Authors: Emily Hargrave, Future Science Group
Fibroadenoma is one of the most common breast tumors diagnosed in women under the age of 30 years. Fibroadenoma is commonly found when testing for breast cancer, and clinicians are challenged with how to distinguish fibroadenoma from breast cancer.
Researchers from National Cancer Centre Singapore, Duke-NUS Graduate Medical School Singapore, and Singapore General Hospital carried out DNA sequencing on 90 fibroadenoma samples from patients from Singapore, in the hope that genetic testing would be diagnostically useful. In 59% of samples, a disruption of the MED12 was present, with 77% of the mutations being found in codon 44.
One of the lead authors of the study, Tan Puay Hoon, commented that, “It is amazing that these common breast tumors can be caused by such a precise disruption in a single gene. Our findings show that even common diseases can have a very exact genetic basis. Importantly, now that we know the cause of fibroadenoma, this research can have many potential applications.”
Tan further explained the future potential application of this discovery: “Measuring the MED12 gene in breast lumps may help clinicians to distinguish fibroadenomas from other types of breast cancer. Drugs targeting the MED12 pathway may also be useful in patients with multiple and recurrent fibroadenomas as this could help patients avoid surgery and relieve anxiety”. The technique the researchers used, laser capture microdissection, enabled them to observe that the MED12 mutations were found in the stromal cells of the breast tumors, while in breast cancer tumors the mutations are found in the epithelial cells of the tumors. Targeting the stromal cells could be a new avenue in which to explore.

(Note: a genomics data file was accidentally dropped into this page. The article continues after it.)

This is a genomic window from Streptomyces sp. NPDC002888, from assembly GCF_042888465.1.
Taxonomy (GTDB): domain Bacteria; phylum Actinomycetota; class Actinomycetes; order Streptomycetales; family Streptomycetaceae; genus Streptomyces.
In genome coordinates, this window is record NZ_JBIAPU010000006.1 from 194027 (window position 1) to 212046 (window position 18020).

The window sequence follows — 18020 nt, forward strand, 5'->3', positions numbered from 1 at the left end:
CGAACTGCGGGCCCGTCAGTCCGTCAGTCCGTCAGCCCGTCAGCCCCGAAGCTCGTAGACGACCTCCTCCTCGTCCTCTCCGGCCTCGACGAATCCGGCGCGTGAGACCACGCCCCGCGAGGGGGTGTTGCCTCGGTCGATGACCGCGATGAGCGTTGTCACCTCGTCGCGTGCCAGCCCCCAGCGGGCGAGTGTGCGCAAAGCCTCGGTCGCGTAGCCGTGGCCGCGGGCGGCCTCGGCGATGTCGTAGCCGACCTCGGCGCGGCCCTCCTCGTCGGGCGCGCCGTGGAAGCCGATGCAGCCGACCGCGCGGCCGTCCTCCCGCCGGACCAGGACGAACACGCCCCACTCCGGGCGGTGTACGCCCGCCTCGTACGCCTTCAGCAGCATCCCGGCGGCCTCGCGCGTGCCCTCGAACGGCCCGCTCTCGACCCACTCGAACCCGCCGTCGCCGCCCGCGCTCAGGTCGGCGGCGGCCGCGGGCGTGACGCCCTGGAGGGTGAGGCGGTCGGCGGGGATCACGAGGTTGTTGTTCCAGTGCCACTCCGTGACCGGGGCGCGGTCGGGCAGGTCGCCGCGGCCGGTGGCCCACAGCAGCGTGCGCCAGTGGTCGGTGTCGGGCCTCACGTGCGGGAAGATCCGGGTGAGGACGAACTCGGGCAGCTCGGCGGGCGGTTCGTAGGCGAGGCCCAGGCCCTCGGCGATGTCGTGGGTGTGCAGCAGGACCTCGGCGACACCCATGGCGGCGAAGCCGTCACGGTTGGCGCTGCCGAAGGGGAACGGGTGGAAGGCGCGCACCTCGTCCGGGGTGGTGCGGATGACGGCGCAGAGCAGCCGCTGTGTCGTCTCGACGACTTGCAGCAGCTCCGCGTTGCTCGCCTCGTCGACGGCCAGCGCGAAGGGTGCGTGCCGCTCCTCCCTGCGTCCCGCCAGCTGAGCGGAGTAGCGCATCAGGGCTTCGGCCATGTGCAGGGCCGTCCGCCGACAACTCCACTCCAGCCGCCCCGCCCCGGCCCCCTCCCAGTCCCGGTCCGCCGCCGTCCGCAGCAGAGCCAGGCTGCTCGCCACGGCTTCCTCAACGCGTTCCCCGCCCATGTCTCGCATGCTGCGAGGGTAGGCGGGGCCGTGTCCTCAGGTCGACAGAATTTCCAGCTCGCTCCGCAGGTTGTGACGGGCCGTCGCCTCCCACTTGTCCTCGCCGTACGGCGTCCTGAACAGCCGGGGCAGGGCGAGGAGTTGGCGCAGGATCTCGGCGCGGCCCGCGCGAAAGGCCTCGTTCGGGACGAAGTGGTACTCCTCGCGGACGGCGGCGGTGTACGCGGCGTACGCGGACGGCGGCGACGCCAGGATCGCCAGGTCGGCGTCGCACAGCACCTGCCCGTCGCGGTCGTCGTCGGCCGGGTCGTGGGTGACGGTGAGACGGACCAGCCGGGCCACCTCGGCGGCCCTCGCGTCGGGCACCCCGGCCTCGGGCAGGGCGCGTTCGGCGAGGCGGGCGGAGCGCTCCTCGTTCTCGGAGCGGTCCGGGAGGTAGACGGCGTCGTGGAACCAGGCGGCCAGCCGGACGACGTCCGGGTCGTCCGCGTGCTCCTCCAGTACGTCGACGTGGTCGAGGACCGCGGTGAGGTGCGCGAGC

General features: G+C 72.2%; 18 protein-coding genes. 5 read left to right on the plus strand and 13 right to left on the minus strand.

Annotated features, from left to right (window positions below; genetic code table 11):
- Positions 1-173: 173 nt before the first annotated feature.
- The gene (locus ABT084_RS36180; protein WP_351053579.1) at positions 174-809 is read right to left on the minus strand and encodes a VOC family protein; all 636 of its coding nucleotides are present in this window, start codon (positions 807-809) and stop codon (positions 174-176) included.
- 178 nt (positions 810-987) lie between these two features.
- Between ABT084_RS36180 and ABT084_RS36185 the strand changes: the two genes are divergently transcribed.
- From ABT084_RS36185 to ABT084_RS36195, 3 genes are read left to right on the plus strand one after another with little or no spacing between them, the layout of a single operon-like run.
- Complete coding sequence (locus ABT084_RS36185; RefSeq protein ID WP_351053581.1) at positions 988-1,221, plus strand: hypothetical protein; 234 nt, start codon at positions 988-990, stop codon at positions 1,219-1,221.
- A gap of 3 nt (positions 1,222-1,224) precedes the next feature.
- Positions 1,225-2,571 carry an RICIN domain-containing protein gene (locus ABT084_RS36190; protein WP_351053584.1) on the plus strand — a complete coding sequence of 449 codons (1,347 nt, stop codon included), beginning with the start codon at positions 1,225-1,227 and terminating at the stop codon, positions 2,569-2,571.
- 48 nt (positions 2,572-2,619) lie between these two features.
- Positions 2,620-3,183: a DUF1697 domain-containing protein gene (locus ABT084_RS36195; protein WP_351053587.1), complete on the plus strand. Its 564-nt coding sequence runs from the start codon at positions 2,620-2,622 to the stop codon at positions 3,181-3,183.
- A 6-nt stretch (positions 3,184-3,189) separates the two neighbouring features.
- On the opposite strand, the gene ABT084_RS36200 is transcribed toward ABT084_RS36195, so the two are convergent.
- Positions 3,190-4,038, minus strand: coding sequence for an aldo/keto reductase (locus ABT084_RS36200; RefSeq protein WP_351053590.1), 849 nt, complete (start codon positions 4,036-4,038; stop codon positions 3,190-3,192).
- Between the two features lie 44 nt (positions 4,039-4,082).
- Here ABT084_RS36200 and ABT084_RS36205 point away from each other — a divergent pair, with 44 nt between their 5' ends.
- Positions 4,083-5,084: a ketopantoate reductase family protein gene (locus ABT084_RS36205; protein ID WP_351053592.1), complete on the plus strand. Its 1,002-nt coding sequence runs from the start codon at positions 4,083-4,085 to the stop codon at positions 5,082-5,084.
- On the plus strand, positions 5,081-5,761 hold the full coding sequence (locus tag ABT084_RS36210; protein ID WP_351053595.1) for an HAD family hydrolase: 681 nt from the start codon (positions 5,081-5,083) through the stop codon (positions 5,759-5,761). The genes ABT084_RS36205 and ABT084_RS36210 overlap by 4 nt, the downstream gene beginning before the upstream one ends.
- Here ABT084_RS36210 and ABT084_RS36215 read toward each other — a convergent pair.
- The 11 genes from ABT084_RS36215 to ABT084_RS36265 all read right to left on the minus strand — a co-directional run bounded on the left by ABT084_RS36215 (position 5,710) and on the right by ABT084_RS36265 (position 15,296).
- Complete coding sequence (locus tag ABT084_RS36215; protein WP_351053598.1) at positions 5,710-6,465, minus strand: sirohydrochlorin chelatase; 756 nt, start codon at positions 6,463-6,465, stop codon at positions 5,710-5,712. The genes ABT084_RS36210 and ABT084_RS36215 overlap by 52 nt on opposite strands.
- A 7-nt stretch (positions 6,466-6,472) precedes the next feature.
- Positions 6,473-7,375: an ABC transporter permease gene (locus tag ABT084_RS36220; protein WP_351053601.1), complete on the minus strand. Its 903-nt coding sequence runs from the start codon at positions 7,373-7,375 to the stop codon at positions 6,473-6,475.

Interestingly, this reflects findings seen in uterine fibroids, benign tumors that can arise in the uterus, where MED12 mutations have also observed. Tan said, “Combined with our data, the fact that MED12 mutations are shared, highly frequent, and specific to fibroadenomas and uterine fibroids strongly attests to a role for abnormal responses to female hormones in the birth of these tumors.”
The researchers are planning to extend their research in MED12 to identify its role in other breast tumors.
Source: Lim WK, Ong CK, Tan J et al. Exome sequencing identifies highly recurrent MED12 somatic mutations in breast fibroadenoma. Nat. Genet. 46(8), 877–880 (2014).